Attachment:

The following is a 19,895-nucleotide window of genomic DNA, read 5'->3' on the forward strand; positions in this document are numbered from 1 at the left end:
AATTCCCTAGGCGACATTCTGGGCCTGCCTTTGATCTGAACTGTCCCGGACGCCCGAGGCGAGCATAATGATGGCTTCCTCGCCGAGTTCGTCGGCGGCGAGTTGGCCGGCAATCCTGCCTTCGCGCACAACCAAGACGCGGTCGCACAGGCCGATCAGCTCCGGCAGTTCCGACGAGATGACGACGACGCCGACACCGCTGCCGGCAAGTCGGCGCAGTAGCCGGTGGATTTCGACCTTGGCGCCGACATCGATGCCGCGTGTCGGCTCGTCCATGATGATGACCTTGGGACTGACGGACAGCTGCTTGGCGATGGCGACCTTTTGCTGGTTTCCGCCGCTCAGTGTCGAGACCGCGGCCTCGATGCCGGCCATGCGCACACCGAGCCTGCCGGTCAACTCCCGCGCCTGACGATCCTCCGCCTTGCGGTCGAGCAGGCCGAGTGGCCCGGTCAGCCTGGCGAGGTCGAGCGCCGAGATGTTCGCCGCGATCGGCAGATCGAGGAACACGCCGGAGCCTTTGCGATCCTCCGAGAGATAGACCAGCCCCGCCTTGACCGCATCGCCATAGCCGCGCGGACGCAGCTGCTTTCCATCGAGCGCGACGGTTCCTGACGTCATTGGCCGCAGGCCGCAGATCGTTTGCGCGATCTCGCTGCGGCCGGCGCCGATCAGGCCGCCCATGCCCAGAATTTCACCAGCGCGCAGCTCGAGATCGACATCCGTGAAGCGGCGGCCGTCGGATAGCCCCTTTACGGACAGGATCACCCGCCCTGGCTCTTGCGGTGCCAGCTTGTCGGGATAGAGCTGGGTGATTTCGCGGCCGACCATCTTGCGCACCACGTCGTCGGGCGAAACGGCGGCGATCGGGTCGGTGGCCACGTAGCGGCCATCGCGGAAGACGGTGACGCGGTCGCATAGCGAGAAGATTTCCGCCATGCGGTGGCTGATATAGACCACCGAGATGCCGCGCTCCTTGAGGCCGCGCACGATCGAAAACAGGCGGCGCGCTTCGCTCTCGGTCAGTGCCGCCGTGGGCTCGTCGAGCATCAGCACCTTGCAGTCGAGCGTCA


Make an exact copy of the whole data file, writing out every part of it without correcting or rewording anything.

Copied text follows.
The following is a 19,895-nucleotide window of genomic DNA, read 5'->3' on the forward strand; positions in this document are numbered from 1 at the left end:
AATTCCCTAGGCGACATTCTGGGCCTGCCTTTGATCTGAACTGTCCCGGACGCCCGAGGCGAGCATAATGATGGCTTCCTCGCCGAGTTCGTCGGCGGCGAGTTGGCCGGCAATCCTGCCTTCGCGCACAACCAAGACGCGGTCGCACAGGCCGATCAGCTCCGGCAGTTCCGACGAGATGACGACGACGCCGACACCGCTGCCGGCAAGTCGGCGCAGTAGCCGGTGGATTTCGACCTTGGCGCCGACATCGATGCCGCGTGTCGGCTCGTCCATGATGATGACCTTGGGACTGACGGACAGCTGCTTGGCGATGGCGACCTTTTGCTGGTTTCCGCCGCTCAGTGTCGAGACCGCGGCCTCGATGCCGGCCATGCGCACACCGAGCCTGCCGGTCAACTCCCGCGCCTGACGATCCTCCGCCTTGCGGTCGAGCAGGCCGAGTGGCCCGGTCAGCCTGGCGAGGTCGAGCGCCGAGATGTTCGCCGCGATCGGCAGATCGAGGAACACGCCGGAGCCTTTGCGATCCTCCGAGAGATAGACCAGCCCCGCCTTGACCGCATCGCCATAGCCGCGCGGACGCAGCTGCTTTCCATCGAGCGCGACGGTTCCTGACGTCATTGGCCGCAGGCCGCAGATCGTTTGCGCGATCTCGCTGCGGCCGGCGCCGATCAGGCCGCCCATGCCCAGAATTTCACCAGCGCGCAGCTCGAGATCGACATCCGTGAAGCGGCGGCCGTCGGATAGCCCCTTTACGGACAGGATCACCCGCCCTGGCTCTTGCGGTGCCAGCTTGTCGGGATAGAGCTGGGTGATTTCGCGGCCGACCATCTTGCGCACCACGTCGTCGGGCGAAACGGCGGCGATCGGGTCGGTGGCCACGTAGCGGCCATCGCGGAAGACGGTGACGCGGTCGCATAGCGAGAAGATTTCCGCCATGCGGTGGCTGATATAGACCACCGAGATGCCGCGCTCCTTGAGGCCGCGCACGATCGAAAACAGGCGGCGCGCTTCGCTCTCGGTCAGTGCCGCCGTGGGCTCGTCGAGCATCAGCACCTTGCAGTCGAGCGTCA